A dark and wicked sense of humor is a crucial part of what makes Michigan rap so great. And while Miles Bridges won’t ever make you spit out your drink, it is kind of funny to hear a normally brand-conscious NBA player willing to say whatever it takes to make a solid local rap song: “Real Flint nigga, I ain’t ever have to act tough/Claiming she a city girl, I’ll leave her if she act up,” he raps on “Dark Days.”

3. Do the beats work?

There are a lot of cheap-sounding beats that blandly try to imitate Michigan’s tense, horror-flick instrumentals, but luckily Bridges went straight to the source. It’s hard to go wrong with a handful of instrumentals from prolific local mainstays Enrgy and Sav.

4. Is he outshined by the guests?

Up the Score occasionally feels too normal for a Michigan rap record, as Bridges falls somewhere in between the region’s larger-than-life personalities like Jay and Sada Baby, and the too-cool-to-care types like Babyface Ray and Baby Smoove. His shortcomings are easiest to notice when he’s rapping alongside Nuk, one of the best rappers in the state right now. But for the most part Bridges does enough to keep my attention, even when I wish he had some more personality.

5. Would I listen to Up the Score if Bridges was not in the NBA?

This is the most important question. Up the Score for sure sounds and feels like Michigan rap, but if we’re being real, Miles Bridges doesn’t have that much to say. I’m sure his day-to-day involves mostly basketball or fitness-related activities, so instead of rapping about his cardio routine he brags about Range Rovers and Benzes and parties with IG models. But those sorts of flexes just sound way less impressive coming from an NBA player than they do a rapper, because, duh, you’re in the NBA, of course this is your lifestyle. There are quite a few moments like that, though they don’t strip away the fun of it all. Up the Score isn’t the best Michigan rap has to offer, but hey, adding a professional basketball player into the scene should only make things more ridiculous.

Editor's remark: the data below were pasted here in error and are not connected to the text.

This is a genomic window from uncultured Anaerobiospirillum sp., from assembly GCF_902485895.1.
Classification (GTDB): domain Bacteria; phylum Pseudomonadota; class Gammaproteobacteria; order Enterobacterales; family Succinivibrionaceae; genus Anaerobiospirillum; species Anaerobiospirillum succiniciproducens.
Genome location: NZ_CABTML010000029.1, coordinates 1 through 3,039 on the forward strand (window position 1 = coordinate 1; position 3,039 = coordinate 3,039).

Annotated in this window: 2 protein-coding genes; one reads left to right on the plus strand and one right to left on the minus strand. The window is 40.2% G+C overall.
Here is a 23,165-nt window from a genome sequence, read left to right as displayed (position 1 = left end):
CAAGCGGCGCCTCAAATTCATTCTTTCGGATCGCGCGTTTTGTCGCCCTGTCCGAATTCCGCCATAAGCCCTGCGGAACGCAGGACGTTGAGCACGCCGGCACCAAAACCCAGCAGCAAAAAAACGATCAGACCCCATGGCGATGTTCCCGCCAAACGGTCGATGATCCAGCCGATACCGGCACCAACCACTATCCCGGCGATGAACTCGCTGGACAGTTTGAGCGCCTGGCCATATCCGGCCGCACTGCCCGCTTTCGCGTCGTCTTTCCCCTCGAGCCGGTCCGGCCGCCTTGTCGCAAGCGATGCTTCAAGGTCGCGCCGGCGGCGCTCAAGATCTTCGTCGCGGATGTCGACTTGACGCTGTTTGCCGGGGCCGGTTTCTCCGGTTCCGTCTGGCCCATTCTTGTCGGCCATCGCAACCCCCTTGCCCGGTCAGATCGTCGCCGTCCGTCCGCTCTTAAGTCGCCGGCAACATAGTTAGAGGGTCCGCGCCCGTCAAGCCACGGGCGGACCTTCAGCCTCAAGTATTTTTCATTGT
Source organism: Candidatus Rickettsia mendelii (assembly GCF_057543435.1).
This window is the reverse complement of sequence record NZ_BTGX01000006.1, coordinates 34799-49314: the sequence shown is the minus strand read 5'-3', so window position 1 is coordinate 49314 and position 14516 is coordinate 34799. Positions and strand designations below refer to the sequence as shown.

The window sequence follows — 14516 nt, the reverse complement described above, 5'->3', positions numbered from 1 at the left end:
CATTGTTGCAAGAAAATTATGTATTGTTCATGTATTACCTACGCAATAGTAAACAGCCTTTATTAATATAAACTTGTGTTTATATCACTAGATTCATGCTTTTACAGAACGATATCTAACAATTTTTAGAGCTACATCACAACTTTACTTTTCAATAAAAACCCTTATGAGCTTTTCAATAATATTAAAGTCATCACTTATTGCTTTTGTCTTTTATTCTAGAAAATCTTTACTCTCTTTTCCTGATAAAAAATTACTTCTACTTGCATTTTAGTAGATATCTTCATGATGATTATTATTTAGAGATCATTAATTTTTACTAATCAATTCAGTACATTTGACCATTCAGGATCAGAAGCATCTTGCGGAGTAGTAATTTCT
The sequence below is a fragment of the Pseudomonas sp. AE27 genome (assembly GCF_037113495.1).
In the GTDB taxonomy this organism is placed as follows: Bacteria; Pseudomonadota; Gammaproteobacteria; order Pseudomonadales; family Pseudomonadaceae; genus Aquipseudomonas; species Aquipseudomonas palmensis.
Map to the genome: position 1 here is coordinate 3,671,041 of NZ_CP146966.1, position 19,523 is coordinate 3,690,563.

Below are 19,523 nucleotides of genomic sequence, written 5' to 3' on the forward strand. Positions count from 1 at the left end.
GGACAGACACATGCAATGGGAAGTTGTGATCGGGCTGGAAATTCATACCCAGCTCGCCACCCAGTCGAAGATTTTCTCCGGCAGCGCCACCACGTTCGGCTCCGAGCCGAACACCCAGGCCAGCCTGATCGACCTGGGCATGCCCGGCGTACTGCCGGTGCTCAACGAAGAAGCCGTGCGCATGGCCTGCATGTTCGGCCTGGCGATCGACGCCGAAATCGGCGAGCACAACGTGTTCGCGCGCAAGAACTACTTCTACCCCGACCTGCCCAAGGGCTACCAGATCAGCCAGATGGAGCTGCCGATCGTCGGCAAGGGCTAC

Headline of the week: “Rap artist clogged toilets at N.J. mansion, caused $260K in damages

New York Magazine should get A Boogie to do a Grub Street Diet because we need to evaluate what a person who can do this much damage to a very expensive toilet is eating. Is Boogie just devouring extra-cheese pizzas and washing it down by chugging bottles of Nesquik? Or maybe he gorged on plates of the raisin-coated mac and cheese Drake ate at his birthday party. We need to get to the bottom of this.


The mysterious Florida connection in Trump’s rap pardons

In his final hours in office, Donald Trump pardoned Lil Wayne and granted Kodak Black a commutation. Like most of the Trump presidency, these moves were bizarre but not necessarily surprising.

Kodak has been lobbying for leniency since last year by getting Baltimore Ravens quarterback Lamar Jackson to vouch for him and vowing to donate a million dollars to charity if Trump would help release him from jail. With Wayne, it was murkier. Right before the election, the internet flipped out when the Young Money head honcho endorsed Donald Trump’s campaign. Yet it all quickly came together once it was revealed that Wayne was facing a federal weapons charge in Miami. The apparent quid pro quo made even more sense once whispers began to arise of Trump associates possibly selling pardons. But if the last four years have taught us anything it’s that Trump usually has an even more diabolical plan waiting behind the curtain.